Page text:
Valuations for home health companies are at or near peak levels, as larger, more capable “platform” home health companies available for acquisition are scarce. Strategic buyers, like AccentCare and Amedisys, will aggressively seek acquisitions that accomplish the following:
- Enhance service capabilities
- Diversify payer mix
- Increase density and/or strengthen local presence in existing markets
- Expand into new geographic territories
- Take advantage of revenue and cost synergies
Private equity interest in acquiring home health companies is also high. “Rollups” are a proven PE strategy for creating value in fragmented industry sectors. Sponsors want to expand portfolios of aggregated home health companies by finding companies with positive earnings, established management teams and the capacity for growth.
Smaller, less capable home health companies are vulnerable to market forces, declining profitability and low valuations. AccentCare’s Steve Rodgers makes the following observations regarding this post-COVID period in the home health sector:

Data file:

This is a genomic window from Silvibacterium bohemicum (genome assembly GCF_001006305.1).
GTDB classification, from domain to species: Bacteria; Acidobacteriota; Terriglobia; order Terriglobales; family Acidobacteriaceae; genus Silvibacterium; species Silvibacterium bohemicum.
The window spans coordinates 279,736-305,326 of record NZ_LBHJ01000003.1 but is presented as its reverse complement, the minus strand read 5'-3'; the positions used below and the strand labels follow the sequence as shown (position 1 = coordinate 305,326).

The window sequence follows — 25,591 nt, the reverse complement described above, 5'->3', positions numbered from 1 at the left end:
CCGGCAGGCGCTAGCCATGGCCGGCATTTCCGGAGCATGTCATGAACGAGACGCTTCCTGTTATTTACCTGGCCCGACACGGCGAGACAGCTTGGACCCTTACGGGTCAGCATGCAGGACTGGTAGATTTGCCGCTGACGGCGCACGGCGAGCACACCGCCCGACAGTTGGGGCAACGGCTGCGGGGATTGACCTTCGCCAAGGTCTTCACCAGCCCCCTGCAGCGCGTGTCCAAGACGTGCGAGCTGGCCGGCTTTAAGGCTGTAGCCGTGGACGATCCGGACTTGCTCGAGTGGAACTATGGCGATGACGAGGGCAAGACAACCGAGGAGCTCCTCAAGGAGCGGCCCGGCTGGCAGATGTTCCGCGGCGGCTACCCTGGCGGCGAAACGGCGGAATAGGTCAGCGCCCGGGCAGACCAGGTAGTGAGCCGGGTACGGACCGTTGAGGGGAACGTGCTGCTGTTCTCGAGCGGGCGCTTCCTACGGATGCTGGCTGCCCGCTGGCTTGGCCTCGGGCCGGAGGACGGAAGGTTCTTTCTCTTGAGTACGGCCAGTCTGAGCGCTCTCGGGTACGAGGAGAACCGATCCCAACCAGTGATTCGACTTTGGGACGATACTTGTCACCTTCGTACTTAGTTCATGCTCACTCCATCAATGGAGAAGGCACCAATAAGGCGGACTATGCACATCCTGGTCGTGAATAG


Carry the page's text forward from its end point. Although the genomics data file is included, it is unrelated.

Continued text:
This is a distinguishing opportunity for what I’d call the ‘Tier One’ home health care companies. We have rigorous procedures and protocols. We have the ability to take patients out of health systems appropriately and help get them set up in their homes. And we can provide them with the type of service that makes health systems confident. There are only a few operators that can do that.
Given these trend-shaping forces in technology, payment and consumerism, winning operators are transforming a low-tech, high-touch sector into a flexible, personalized, coordinated, data-and tech-driven service business.
Data will inform operators of individualized consumer needs and preferences. Technology will enable even more people to heal and age in place in partnership with networked care platforms that enable providers to monitor, engage with and care for their patients.
These networked platforms will customize offerings from an expansive menu of services. Most importantly, the consumer/patient will truly be at the center of care, receiving personalized treatments, information and support that solve their health and healthcare needs.